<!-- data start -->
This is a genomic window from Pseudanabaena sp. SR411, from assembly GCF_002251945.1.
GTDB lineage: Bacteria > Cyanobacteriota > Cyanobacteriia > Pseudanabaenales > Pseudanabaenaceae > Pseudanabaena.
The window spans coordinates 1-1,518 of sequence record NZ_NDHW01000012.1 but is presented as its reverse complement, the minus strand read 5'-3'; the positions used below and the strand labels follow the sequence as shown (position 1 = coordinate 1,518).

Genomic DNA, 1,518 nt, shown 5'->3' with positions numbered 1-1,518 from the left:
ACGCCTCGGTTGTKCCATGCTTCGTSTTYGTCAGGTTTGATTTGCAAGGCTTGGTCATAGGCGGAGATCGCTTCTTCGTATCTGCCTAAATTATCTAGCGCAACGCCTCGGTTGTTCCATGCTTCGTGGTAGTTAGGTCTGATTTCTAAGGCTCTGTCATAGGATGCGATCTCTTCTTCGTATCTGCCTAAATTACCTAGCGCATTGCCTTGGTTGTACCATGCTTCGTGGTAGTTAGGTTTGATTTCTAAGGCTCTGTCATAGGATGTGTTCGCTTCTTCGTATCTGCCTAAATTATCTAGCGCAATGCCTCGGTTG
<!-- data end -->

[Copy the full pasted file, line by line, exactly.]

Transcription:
This is a genomic window from Pseudanabaena sp. SR411, from assembly GCF_002251945.1.
GTDB lineage: Bacteria > Cyanobacteriota > Cyanobacteriia > Pseudanabaenales > Pseudanabaenaceae > Pseudanabaena.
The window spans coordinates 1-1,518 of sequence record NZ_NDHW01000012.1 but is presented as its reverse complement, the minus strand read 5'-3'; the positions used below and the strand labels follow the sequence as shown (position 1 = coordinate 1,518).

Genomic DNA, 1,518 nt, shown 5'->3' with positions numbered 1-1,518 from the left:
ACGCCTCGGTTGTKCCATGCTTCGTSTTYGTCAGGTTTGATTTGCAAGGCTTGGTCATAGGCGGAGATCGCTTCTTCGTATCTGCCTAAATTATCTAGCGCAACGCCTCGGTTGTTCCATGCTTCGTGGTAGTTAGGTCTGATTTCTAAGGCTCTGTCATAGGATGCGATCTCTTCTTCGTATCTGCCTAAATTACCTAGCGCATTGCCTTGGTTGTACCATGCTTCGTGGTAGTTAGGTTTGATTTCTAAGGCTCTGTCATAGGATGTGTTCGCTTCTTCGTATCTGCCTAAATTATCTAGCGCAATGCCTCGGTTG